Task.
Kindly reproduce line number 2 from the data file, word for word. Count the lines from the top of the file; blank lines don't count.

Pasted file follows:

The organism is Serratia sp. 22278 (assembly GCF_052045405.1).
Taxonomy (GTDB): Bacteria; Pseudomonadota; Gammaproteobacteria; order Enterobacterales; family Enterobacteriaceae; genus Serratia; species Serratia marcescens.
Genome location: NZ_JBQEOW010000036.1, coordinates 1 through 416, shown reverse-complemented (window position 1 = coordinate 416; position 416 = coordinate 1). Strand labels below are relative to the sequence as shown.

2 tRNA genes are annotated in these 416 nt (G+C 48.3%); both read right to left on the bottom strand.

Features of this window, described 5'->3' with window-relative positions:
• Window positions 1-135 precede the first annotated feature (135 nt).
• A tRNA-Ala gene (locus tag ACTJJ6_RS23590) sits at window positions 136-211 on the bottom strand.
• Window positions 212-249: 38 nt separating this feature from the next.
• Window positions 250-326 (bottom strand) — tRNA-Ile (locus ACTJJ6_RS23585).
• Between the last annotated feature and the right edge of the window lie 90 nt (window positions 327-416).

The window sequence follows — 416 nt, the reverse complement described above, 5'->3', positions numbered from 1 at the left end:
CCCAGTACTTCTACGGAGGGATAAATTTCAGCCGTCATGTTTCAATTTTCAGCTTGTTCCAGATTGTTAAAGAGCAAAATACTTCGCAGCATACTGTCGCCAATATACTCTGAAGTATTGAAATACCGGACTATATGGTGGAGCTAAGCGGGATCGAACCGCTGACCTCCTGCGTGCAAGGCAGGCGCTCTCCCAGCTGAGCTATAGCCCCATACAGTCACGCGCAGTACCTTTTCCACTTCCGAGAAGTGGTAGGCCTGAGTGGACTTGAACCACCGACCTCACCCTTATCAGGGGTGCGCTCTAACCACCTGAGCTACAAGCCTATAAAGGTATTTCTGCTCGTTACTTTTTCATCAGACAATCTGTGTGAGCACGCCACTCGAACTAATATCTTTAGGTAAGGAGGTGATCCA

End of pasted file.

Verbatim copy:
Taxonomy (GTDB): Bacteria; Pseudomonadota; Gammaproteobacteria; order Enterobacterales; family Enterobacteriaceae; genus Serratia; species Serratia marcescens.